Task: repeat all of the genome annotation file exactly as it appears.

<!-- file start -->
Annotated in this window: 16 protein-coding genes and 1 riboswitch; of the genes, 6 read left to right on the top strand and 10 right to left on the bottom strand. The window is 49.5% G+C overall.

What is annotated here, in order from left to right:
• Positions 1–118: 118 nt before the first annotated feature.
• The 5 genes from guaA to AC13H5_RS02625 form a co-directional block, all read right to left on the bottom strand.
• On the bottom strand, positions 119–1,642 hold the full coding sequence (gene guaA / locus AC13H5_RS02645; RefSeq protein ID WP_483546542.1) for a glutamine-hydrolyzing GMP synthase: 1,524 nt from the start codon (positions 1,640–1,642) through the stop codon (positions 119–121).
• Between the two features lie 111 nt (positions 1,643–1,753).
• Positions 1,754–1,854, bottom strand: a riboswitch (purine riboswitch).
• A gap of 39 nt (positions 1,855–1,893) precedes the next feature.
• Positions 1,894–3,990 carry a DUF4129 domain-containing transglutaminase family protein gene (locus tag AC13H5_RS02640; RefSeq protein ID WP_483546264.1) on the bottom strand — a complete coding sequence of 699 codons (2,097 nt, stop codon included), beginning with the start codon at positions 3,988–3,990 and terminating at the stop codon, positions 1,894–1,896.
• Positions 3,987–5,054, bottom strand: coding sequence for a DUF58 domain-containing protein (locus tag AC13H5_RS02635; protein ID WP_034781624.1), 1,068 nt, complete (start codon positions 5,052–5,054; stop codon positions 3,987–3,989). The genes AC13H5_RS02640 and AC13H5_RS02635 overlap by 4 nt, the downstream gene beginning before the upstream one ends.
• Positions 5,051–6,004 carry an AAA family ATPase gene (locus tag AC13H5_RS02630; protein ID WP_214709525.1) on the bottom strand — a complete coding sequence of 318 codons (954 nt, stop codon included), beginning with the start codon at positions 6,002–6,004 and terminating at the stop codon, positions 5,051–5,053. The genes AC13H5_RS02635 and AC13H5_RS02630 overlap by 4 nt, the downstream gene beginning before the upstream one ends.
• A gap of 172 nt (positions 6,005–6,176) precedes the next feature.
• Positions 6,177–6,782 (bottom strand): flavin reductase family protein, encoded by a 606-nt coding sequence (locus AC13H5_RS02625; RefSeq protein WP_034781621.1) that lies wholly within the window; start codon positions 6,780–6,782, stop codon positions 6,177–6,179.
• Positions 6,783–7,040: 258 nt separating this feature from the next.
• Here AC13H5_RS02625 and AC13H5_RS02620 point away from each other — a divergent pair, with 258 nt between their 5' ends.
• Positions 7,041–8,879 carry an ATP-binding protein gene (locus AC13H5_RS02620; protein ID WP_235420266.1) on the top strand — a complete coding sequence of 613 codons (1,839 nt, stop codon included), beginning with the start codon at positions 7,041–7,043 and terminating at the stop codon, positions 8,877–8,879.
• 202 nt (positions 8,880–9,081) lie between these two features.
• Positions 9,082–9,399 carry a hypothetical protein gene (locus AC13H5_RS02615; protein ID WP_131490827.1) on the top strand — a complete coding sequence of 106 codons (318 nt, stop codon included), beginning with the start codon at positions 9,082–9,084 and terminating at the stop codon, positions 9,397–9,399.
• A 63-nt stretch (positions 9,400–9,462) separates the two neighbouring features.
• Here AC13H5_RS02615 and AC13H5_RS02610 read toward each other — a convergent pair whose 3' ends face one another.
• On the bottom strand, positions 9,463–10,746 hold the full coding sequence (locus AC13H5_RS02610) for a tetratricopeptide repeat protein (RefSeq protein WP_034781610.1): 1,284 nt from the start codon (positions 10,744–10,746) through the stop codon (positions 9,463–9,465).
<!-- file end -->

Annotated in this window: 16 protein-coding genes and 1 riboswitch; of the genes, 6 read left to right on the top strand and 10 right to left on the bottom strand. The window is 49.5% G+C overall.

What is annotated here, in order from left to right:
• Positions 1–118: 118 nt before the first annotated feature.
• The 5 genes from guaA to AC13H5_RS02625 form a co-directional block, all read right to left on the bottom strand.
• On the bottom strand, positions 119–1,642 hold the full coding sequence (gene guaA / locus AC13H5_RS02645; RefSeq protein ID WP_483546542.1) for a glutamine-hydrolyzing GMP synthase: 1,524 nt from the start codon (positions 1,640–1,642) through the stop codon (positions 119–121).
• Between the two features lie 111 nt (positions 1,643–1,753).
• Positions 1,754–1,854, bottom strand: a riboswitch (purine riboswitch).
• A gap of 39 nt (positions 1,855–1,893) precedes the next feature.
• Positions 1,894–3,990 carry a DUF4129 domain-containing transglutaminase family protein gene (locus tag AC13H5_RS02640; RefSeq protein ID WP_483546264.1) on the bottom strand — a complete coding sequence of 699 codons (2,097 nt, stop codon included), beginning with the start codon at positions 3,988–3,990 and terminating at the stop codon, positions 1,894–1,896.
• Positions 3,987–5,054, bottom strand: coding sequence for a DUF58 domain-containing protein (locus tag AC13H5_RS02635; protein ID WP_034781624.1), 1,068 nt, complete (start codon positions 5,052–5,054; stop codon positions 3,987–3,989). The genes AC13H5_RS02640 and AC13H5_RS02635 overlap by 4 nt, the downstream gene beginning before the upstream one ends.
• Positions 5,051–6,004 carry an AAA family ATPase gene (locus tag AC13H5_RS02630; protein ID WP_214709525.1) on the bottom strand — a complete coding sequence of 318 codons (954 nt, stop codon included), beginning with the start codon at positions 6,002–6,004 and terminating at the stop codon, positions 5,051–5,053. The genes AC13H5_RS02635 and AC13H5_RS02630 overlap by 4 nt, the downstream gene beginning before the upstream one ends.
• A gap of 172 nt (positions 6,005–6,176) precedes the next feature.
• Positions 6,177–6,782 (bottom strand): flavin reductase family protein, encoded by a 606-nt coding sequence (locus AC13H5_RS02625; RefSeq protein WP_034781621.1) that lies wholly within the window; start codon positions 6,780–6,782, stop codon positions 6,177–6,179.
• Positions 6,783–7,040: 258 nt separating this feature from the next.
• Here AC13H5_RS02625 and AC13H5_RS02620 point away from each other — a divergent pair, with 258 nt between their 5' ends.
• Positions 7,041–8,879 carry an ATP-binding protein gene (locus AC13H5_RS02620; protein ID WP_235420266.1) on the top strand — a complete coding sequence of 613 codons (1,839 nt, stop codon included), beginning with the start codon at positions 7,041–7,043 and terminating at the stop codon, positions 8,877–8,879.
• 202 nt (positions 8,880–9,081) lie between these two features.
• Positions 9,082–9,399 carry a hypothetical protein gene (locus AC13H5_RS02615; protein ID WP_131490827.1) on the top strand — a complete coding sequence of 106 codons (318 nt, stop codon included), beginning with the start codon at positions 9,082–9,084 and terminating at the stop codon, positions 9,397–9,399.
• A 63-nt stretch (positions 9,400–9,462) separates the two neighbouring features.
• Here AC13H5_RS02615 and AC13H5_RS02610 read toward each other — a convergent pair whose 3' ends face one another.
• On the bottom strand, positions 9,463–10,746 hold the full coding sequence (locus AC13H5_RS02610) for a tetratricopeptide repeat protein (RefSeq protein WP_034781610.1): 1,284 nt from the start codon (positions 10,744–10,746) through the stop codon (positions 9,463–9,465).